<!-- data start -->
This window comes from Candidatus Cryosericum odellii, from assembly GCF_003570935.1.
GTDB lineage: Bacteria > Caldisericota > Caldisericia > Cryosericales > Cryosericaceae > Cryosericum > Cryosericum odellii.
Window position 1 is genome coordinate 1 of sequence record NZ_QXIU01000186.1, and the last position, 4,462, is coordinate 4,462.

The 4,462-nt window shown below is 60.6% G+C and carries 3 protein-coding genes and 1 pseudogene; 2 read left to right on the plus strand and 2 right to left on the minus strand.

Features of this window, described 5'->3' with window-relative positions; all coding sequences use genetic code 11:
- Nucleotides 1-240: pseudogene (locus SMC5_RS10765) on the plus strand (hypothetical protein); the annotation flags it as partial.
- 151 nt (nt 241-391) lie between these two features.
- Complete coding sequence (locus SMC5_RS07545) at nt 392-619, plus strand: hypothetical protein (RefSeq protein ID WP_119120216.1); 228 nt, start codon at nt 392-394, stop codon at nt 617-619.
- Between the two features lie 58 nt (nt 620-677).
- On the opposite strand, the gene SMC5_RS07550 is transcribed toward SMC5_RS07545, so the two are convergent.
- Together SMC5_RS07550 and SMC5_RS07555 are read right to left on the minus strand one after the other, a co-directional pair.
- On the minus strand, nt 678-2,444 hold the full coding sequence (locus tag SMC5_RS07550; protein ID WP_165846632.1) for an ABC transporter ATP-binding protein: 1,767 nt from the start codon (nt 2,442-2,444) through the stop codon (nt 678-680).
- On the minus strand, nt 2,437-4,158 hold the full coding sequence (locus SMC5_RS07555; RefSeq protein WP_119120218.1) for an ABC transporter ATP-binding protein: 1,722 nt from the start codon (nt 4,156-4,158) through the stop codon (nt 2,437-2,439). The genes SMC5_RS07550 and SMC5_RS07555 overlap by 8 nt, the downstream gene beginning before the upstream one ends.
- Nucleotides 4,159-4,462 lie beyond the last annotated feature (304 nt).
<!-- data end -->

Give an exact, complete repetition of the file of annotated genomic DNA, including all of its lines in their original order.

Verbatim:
This window comes from Candidatus Cryosericum odellii, from assembly GCF_003570935.1.
GTDB lineage: Bacteria > Caldisericota > Caldisericia > Cryosericales > Cryosericaceae > Cryosericum > Cryosericum odellii.
Window position 1 is genome coordinate 1 of sequence record NZ_QXIU01000186.1, and the last position, 4,462, is coordinate 4,462.

The 4,462-nt window shown below is 60.6% G+C and carries 3 protein-coding genes and 1 pseudogene; 2 read left to right on the plus strand and 2 right to left on the minus strand.

Features of this window, described 5'->3' with window-relative positions; all coding sequences use genetic code 11:
- Nucleotides 1-240: pseudogene (locus SMC5_RS10765) on the plus strand (hypothetical protein); the annotation flags it as partial.
- 151 nt (nt 241-391) lie between these two features.
- Complete coding sequence (locus SMC5_RS07545) at nt 392-619, plus strand: hypothetical protein (RefSeq protein ID WP_119120216.1); 228 nt, start codon at nt 392-394, stop codon at nt 617-619.
- Between the two features lie 58 nt (nt 620-677).
- On the opposite strand, the gene SMC5_RS07550 is transcribed toward SMC5_RS07545, so the two are convergent.
- Together SMC5_RS07550 and SMC5_RS07555 are read right to left on the minus strand one after the other, a co-directional pair.
- On the minus strand, nt 678-2,444 hold the full coding sequence (locus tag SMC5_RS07550; protein ID WP_165846632.1) for an ABC transporter ATP-binding protein: 1,767 nt from the start codon (nt 2,442-2,444) through the stop codon (nt 678-680).
- On the minus strand, nt 2,437-4,158 hold the full coding sequence (locus SMC5_RS07555; RefSeq protein WP_119120218.1) for an ABC transporter ATP-binding protein: 1,722 nt from the start codon (nt 4,156-4,158) through the stop codon (nt 2,437-2,439). The genes SMC5_RS07550 and SMC5_RS07555 overlap by 8 nt, the downstream gene beginning before the upstream one ends.
- Nucleotides 4,159-4,462 lie beyond the last annotated feature (304 nt).